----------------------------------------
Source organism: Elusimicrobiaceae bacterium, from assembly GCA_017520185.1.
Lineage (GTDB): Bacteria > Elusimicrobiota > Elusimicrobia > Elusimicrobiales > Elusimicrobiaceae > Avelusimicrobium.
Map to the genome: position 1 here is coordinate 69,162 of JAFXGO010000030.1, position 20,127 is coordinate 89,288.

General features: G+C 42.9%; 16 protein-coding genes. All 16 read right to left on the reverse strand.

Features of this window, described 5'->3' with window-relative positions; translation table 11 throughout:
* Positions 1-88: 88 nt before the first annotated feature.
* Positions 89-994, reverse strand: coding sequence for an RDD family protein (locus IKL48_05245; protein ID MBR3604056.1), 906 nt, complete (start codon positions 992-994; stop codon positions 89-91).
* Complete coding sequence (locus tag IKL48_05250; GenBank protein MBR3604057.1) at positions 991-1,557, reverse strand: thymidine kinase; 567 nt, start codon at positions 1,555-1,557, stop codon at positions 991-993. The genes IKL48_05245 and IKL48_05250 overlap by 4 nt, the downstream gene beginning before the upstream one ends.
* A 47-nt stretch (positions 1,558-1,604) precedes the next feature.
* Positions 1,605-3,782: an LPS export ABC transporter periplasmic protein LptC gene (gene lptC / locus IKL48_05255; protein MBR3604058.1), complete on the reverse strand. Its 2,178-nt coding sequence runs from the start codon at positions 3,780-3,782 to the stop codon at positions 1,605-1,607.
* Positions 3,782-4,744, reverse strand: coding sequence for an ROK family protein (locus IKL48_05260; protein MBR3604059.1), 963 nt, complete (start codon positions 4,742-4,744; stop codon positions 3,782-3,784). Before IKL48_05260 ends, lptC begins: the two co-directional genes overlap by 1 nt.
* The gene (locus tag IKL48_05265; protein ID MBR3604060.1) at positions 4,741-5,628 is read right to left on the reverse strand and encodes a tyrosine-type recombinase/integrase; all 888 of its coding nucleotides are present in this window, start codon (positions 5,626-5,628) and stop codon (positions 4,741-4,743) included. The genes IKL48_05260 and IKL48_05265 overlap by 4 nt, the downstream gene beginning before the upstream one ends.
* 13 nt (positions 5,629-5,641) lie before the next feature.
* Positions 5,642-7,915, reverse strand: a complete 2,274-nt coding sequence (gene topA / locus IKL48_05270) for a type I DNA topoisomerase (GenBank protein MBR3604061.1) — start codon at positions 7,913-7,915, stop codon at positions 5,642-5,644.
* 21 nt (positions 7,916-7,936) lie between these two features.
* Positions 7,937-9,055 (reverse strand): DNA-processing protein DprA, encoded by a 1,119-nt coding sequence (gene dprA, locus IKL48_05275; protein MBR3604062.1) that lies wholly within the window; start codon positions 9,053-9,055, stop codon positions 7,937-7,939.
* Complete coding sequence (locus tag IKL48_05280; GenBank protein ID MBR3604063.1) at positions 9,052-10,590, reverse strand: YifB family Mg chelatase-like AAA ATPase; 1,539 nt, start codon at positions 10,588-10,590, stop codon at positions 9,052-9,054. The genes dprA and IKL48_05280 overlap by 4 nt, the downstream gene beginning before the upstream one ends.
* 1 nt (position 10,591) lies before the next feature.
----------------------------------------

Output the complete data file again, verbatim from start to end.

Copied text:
Source organism: Elusimicrobiaceae bacterium, from assembly GCA_017520185.1.
Lineage (GTDB): Bacteria > Elusimicrobiota > Elusimicrobia > Elusimicrobiales > Elusimicrobiaceae > Avelusimicrobium.
Map to the genome: position 1 here is coordinate 69,162 of JAFXGO010000030.1, position 20,127 is coordinate 89,288.

General features: G+C 42.9%; 16 protein-coding genes. All 16 read right to left on the reverse strand.

Features of this window, described 5'->3' with window-relative positions; translation table 11 throughout:
* Positions 1-88: 88 nt before the first annotated feature.
* Positions 89-994, reverse strand: coding sequence for an RDD family protein (locus IKL48_05245; protein ID MBR3604056.1), 906 nt, complete (start codon positions 992-994; stop codon positions 89-91).
* Complete coding sequence (locus tag IKL48_05250; GenBank protein MBR3604057.1) at positions 991-1,557, reverse strand: thymidine kinase; 567 nt, start codon at positions 1,555-1,557, stop codon at positions 991-993. The genes IKL48_05245 and IKL48_05250 overlap by 4 nt, the downstream gene beginning before the upstream one ends.
* A 47-nt stretch (positions 1,558-1,604) precedes the next feature.
* Positions 1,605-3,782: an LPS export ABC transporter periplasmic protein LptC gene (gene lptC / locus IKL48_05255; protein MBR3604058.1), complete on the reverse strand. Its 2,178-nt coding sequence runs from the start codon at positions 3,780-3,782 to the stop codon at positions 1,605-1,607.
* Positions 3,782-4,744, reverse strand: coding sequence for an ROK family protein (locus IKL48_05260; protein MBR3604059.1), 963 nt, complete (start codon positions 4,742-4,744; stop codon positions 3,782-3,784). Before IKL48_05260 ends, lptC begins: the two co-directional genes overlap by 1 nt.
* The gene (locus tag IKL48_05265; protein ID MBR3604060.1) at positions 4,741-5,628 is read right to left on the reverse strand and encodes a tyrosine-type recombinase/integrase; all 888 of its coding nucleotides are present in this window, start codon (positions 5,626-5,628) and stop codon (positions 4,741-4,743) included. The genes IKL48_05260 and IKL48_05265 overlap by 4 nt, the downstream gene beginning before the upstream one ends.
* 13 nt (positions 5,629-5,641) lie before the next feature.
* Positions 5,642-7,915, reverse strand: a complete 2,274-nt coding sequence (gene topA / locus IKL48_05270) for a type I DNA topoisomerase (GenBank protein MBR3604061.1) — start codon at positions 7,913-7,915, stop codon at positions 5,642-5,644.
* 21 nt (positions 7,916-7,936) lie between these two features.
* Positions 7,937-9,055 (reverse strand): DNA-processing protein DprA, encoded by a 1,119-nt coding sequence (gene dprA, locus IKL48_05275; protein MBR3604062.1) that lies wholly within the window; start codon positions 9,053-9,055, stop codon positions 7,937-7,939.
* Complete coding sequence (locus tag IKL48_05280; GenBank protein ID MBR3604063.1) at positions 9,052-10,590, reverse strand: YifB family Mg chelatase-like AAA ATPase; 1,539 nt, start codon at positions 10,588-10,590, stop codon at positions 9,052-9,054. The genes dprA and IKL48_05280 overlap by 4 nt, the downstream gene beginning before the upstream one ends.
* 1 nt (position 10,591) lies before the next feature.